Investors To Starbucks: ‘Work With’ The Union - A Group Of Investors ‘Urges’ The Coffee Giant ‘To Stop’ Union Busting & Work With The New Union In Buffalo
Earlier this month, a Starbucks location in Buffalo, New York became the first U.S. location to Unionize and another Buffalo area store also appears to have voted to support the Union - although Starbucks is contesting the vote.
Even though the Union only currently includes a few dozen workers, the company spent a lot of money and time trying to stop the Union Drive.
This included bringing in high-priced Anti-Union Consultants and even flying former CEO Howard Schultz in to talk to the Workers.
Throughout the high-profile Union Campaign, workers at the stores got visits from some high-profile supporters including U.S. Congresswoman Alexandria Ocasio-Cortez, New York U.S. Senator Kirsten Gillibrand and Vermont U.S. Senator Bernie Sanders.
Now they are also getting support from an unlikely source, Wall St.
In a letter sent to the company, a group of investors that is worth over $1.3 trillion in assets under management, urged Starbucks to respect the wishes of the Workers and negotiate with the Union.
High profile people who signed off on the letter include New York City Comptroller Scott M. Stringer - who manages over $266 billion in pension fund assets for New York City, the Northwest Coalition For Responsible Investment, and the Sustainable Advisors Alliance.
Trillium Trading, which owns about $48 million in Starbucks shares, also signed onto the letter.
In the letter the investors said: We are writing to urge the Company to accept the results of the December 2021 election and proceed expeditiously and in good faith according to the results. As investors, we believe that Starbucks should abide by international standards and best practices and its own words about engaging in good faith with Workers to maintain positive labor relations. Effective human capital management is a key performance indicator that a growing number of investors prioritize.”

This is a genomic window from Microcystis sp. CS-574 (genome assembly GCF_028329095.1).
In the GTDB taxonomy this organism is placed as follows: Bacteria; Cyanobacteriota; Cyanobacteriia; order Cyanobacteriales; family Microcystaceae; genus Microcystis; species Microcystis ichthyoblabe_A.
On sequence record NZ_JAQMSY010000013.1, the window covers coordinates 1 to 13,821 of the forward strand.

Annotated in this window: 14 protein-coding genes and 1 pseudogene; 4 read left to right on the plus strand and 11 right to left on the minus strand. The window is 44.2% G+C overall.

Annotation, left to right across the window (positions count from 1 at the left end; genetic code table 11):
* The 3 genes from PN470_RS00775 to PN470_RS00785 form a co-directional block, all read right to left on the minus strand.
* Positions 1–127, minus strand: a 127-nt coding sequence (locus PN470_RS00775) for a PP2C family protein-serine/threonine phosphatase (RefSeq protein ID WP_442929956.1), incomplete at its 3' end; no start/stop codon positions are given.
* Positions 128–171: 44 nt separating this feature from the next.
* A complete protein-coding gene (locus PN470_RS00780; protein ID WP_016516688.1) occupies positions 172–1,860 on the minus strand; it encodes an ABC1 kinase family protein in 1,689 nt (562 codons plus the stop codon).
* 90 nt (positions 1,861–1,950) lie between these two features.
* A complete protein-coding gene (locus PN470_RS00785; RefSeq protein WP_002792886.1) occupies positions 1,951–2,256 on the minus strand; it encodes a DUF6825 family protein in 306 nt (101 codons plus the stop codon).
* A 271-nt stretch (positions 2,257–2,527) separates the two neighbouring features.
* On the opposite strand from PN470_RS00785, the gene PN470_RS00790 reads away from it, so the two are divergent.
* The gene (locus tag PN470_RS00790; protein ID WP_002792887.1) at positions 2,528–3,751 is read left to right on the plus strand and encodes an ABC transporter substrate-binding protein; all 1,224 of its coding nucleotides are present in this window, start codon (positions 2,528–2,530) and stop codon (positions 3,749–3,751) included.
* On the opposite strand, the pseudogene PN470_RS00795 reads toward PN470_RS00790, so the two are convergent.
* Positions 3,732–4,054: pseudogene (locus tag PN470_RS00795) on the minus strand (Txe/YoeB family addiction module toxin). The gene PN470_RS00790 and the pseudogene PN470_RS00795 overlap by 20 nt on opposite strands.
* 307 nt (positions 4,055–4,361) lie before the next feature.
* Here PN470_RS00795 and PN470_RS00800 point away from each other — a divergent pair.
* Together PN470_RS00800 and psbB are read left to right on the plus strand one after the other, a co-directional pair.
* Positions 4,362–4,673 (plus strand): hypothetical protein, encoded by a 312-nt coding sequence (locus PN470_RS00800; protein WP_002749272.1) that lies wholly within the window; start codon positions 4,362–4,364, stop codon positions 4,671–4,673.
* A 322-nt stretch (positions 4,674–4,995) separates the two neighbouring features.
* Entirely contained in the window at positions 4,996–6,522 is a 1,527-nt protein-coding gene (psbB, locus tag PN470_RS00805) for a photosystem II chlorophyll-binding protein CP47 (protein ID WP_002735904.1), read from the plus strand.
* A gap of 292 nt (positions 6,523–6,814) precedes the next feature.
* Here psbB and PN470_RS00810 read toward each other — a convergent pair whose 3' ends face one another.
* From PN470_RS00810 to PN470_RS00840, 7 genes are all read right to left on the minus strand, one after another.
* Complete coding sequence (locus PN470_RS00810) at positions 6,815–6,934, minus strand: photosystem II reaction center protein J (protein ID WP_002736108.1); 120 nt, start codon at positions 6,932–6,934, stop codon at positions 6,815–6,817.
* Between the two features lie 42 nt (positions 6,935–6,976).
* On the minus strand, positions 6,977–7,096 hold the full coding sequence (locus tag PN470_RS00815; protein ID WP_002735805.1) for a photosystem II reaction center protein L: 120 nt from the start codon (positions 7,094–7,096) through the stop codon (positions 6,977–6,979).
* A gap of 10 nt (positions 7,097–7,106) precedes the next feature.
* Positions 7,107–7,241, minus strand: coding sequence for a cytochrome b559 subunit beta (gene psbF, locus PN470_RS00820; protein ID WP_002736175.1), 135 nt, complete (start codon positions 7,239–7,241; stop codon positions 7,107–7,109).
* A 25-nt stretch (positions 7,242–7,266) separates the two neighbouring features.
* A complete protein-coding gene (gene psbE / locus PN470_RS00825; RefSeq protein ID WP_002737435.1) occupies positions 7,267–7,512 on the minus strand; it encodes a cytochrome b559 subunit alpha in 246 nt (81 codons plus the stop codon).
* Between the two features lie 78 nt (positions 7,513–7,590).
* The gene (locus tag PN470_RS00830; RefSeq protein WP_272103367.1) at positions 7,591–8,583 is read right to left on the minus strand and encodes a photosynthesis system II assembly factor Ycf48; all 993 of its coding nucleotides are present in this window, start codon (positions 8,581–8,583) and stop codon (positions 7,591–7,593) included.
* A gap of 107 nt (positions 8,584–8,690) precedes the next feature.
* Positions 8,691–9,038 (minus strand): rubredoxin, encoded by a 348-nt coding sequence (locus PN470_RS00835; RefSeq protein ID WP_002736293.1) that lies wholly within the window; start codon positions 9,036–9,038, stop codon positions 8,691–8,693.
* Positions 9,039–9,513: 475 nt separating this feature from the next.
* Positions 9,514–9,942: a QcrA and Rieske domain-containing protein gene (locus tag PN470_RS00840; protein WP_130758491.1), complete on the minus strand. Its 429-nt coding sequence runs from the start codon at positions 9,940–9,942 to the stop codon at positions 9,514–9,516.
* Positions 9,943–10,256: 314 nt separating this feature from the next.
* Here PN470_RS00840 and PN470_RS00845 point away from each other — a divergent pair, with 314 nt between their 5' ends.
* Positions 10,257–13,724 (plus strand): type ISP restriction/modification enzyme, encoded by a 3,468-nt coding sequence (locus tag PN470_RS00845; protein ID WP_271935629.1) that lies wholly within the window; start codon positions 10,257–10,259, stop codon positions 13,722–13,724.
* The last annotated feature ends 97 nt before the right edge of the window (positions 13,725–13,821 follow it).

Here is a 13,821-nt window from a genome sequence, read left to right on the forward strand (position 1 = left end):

They also addressed the allegations Starbucks took part in illegal activity to try and prevent the Workers from voting in a Union. “As Starbucks partners in Buffalo seek to form Unions, we are concerned about claims that have surfaced in public reporting that appear inconsistent with international standards. First, rather than accept the three Unions’ request to be voluntarily recognized, it appears that the Company attempted to use the National Labor Relations Board (NLRB) process to seek a single election for all stores in the region. This tactic suggests that the Company is trying to use the NLRB process, not in a neutral or good faith manner to have a free and fair election, but rather to weaken the Unions as much as possible.”
Furthermore, under NLRB guidance, Union Election Campaigns should be allowed to proceed in “laboratory conditions,” but Starbucks has reportedly taken a number of steps to delay and frustrate efforts. The company appears to have indirectly intimidated employees through closing two of the Buffalo locations affiliated with the organizing effort, sending a top corporate executive, senior company officials, and managers under the premise of additional training, and introducing large numbers of partners to the stores after the announcement of Union filings. This is in addition to reporting about the Company conducting captive audience meetings and instructing employees to consult the “Partner Hub” on-line, in which Starbucks employees have been required to hear and read Anti-Union rhetoric, including a November 6th voluntary meeting with former CEO Howard Schultz. Although Starbucks asserts that these actions are standard procedure, the sudden and numerous changes suggest that the company is trying to circumvent union activity to the fullest extent possible.”
The letter is especially important as there are at least three more Starbucks locations voting on whether or not to join Workers United - which organized the Buffalo workers.
The employees at the Union locations will also need to negotiate their first Collective Bargaining Agreement and Starbucks is likely to stall on negotiations with the hope that the Pro-Union Members will leave and be replaced by employees who will decertify the Union.
However, if the company is feeling pressure from investors, they might be more willing to play nice and work out a contract.
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